I have known many men in my family and outside of my family in the neighborhood where i grew up who were good and decent people. The had a job, had a house that they maintained well and paid their taxes on, had a family which they raised and provided for and were contributing members of the community. They were not exceptionally smart of even skilled people. Some of them were probably those who would be categorized as "dull normal" in IQ tests and never finished school, never read anything, and were less than intellectually inquisitive.

    There was lots of room for people like that in an agrarian economy. When we made the transition to a industrial economy, they made the move along with it. Because of the labor movement, they were able to get good factory jobs making good wages with good benefits. They were able to get married, have kids, buy a house and a new car every five or six years, take modest vacations once a year and generally provide and be productive. They could hold their head up high and live with dignity.

    Where is the place in the modern world for that person today? The American Dream has vanished for that person.
    The place in the modern world for them is the same place they were before: average employment.
    Cashier, clerk, stocker, file clerk in the retail world which is vast. Manufacturer, producer, maintenance and upkeep in the manufacturing world. Server, cook in the fast food industry . . and laborer, farmhand - the list goes on and on.

    These average jobs are everywhere - a lot of our production is spread worldwide, now - which doesn't help. But that doesn't mean that these people *can't* find employment.

    part of the Agricultural and then Industrial revolution led to people relocating to follow the flow of jobs. *That* is one key essential factor that's gone. People are much less likely/able to relocate their selves or their families because those costs have gone up.
    A screaming comes across the sky.
    It has happened before, but there is nothing to compare it to now.
    Pynchon - Gravity's Rainbow

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    Re: Suze Orman: 'The American Dream' Is Dead

    Quote Originally Posted by Aunt Spiker View Post
    The place in the modern world for them is the same place they were before: average employment.
    Cashier, clerk, stocker, file clerk in the retail world which is vast. Manufacturer, producer, maintenance and upkeep in the manufacturing world. Server, cook in the fast food industry . . and laborer, farmhand - the list goes on and on.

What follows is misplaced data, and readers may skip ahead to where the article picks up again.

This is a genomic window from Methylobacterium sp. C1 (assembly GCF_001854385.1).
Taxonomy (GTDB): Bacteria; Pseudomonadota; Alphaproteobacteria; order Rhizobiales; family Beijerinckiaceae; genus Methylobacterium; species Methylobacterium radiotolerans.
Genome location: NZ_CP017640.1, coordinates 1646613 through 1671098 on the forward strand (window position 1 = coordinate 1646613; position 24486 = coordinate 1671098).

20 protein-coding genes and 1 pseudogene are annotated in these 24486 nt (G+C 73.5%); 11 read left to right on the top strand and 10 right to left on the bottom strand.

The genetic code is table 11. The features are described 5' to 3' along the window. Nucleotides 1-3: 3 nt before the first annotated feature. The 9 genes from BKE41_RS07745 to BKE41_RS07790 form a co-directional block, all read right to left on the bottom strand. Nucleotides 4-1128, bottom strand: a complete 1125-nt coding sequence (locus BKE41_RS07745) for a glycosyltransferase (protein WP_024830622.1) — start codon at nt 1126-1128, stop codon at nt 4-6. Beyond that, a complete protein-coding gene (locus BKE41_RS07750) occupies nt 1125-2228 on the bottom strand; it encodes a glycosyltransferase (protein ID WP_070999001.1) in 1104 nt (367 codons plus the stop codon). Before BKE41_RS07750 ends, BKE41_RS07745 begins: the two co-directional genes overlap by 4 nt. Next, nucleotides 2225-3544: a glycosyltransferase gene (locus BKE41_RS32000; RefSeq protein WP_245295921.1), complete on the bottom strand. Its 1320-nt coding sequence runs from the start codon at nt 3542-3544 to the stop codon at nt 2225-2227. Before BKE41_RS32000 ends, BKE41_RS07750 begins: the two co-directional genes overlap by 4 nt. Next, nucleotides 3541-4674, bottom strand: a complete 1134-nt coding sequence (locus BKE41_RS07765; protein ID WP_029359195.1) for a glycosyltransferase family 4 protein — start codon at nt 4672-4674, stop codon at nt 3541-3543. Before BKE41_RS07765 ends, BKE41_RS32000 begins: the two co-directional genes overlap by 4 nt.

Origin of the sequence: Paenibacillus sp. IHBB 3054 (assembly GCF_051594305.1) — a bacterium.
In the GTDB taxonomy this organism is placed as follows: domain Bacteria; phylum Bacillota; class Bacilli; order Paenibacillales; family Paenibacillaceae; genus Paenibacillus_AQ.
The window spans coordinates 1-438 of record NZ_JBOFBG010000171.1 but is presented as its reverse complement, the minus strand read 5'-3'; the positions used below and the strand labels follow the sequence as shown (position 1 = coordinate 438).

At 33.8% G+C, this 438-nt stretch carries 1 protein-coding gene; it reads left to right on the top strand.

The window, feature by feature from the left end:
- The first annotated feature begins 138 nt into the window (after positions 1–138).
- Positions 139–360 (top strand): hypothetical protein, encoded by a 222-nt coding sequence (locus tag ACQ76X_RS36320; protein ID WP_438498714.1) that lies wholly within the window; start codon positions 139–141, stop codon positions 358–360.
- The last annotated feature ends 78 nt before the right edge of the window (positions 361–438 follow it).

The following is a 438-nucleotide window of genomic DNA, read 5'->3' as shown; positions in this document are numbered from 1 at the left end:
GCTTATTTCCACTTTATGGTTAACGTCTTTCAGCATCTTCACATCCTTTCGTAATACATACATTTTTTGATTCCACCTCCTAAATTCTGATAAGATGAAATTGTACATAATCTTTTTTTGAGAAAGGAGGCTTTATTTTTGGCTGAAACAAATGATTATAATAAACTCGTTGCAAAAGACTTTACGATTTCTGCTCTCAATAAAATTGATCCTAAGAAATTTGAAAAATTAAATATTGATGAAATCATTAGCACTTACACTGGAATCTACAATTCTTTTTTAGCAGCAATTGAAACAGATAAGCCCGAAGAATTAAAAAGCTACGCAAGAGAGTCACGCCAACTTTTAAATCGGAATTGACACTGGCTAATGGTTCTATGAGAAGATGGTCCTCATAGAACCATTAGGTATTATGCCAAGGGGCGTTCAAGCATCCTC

These average jobs are everywhere - a lot of our production is spread worldwide, now - which doesn't help. But that doesn't mean that these people *can't* find employment.

    part of the Agricultural and then Industrial revolution led to people relocating to follow the flow of jobs. *That* is one key essential factor that's gone. People are much less likely/able to relocate their selves or their families because those costs have gone up.
    While some of that is true, it ignores that a very large segment of jobs that these folks could do have been outsourced in acts of economic treason by corporations. The type of jobs that you mention hardly compare with offering the same life style that blue collar manufacturing jobs offered. That is the point here in citing the death of the American Dream for those people.

    They now have to settle for saying "welcome to Wal Mart" or "do you want fries with that order" and settle for minimum wage or something perhaps 50% higher if they are lucky.

    They simply cannot live the same middle class life with that as their parents and others before them did. The American Dream has died for them.
    __________________________________________________ _
    There are two novels that can change a bookish fourteen-year old's life: The Lord of the Rings and Atlas Shrugged. One is a childish fantasy that often engenders a lifelong obsession with its unbelievable heroes, leading to an emotionally stunted, socially crippled adulthood, unable to deal with the real world. The other, of course, involves orcs.... John Rogers

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    Re: Suze Orman: 'The American Dream' Is Dead

    Quote Originally Posted by haymarket View Post
    There is an issue here that most people are reluctant to talk about frankly and openly. But I will do so and throw caution to the wind.

    I have known many men in my family and outside of my family in the neighborhood where i grew up who were good and decent people. The had a job, had a house that they maintained well and paid their taxes on, had a family which they raised and provided for and were contributing members of the community. They were not exceptionally smart of even skilled people. Some of them were probably those who would be categorized as "dull normal" in IQ tests and never finished school, never read anything, and were less than intellectually inquisitive.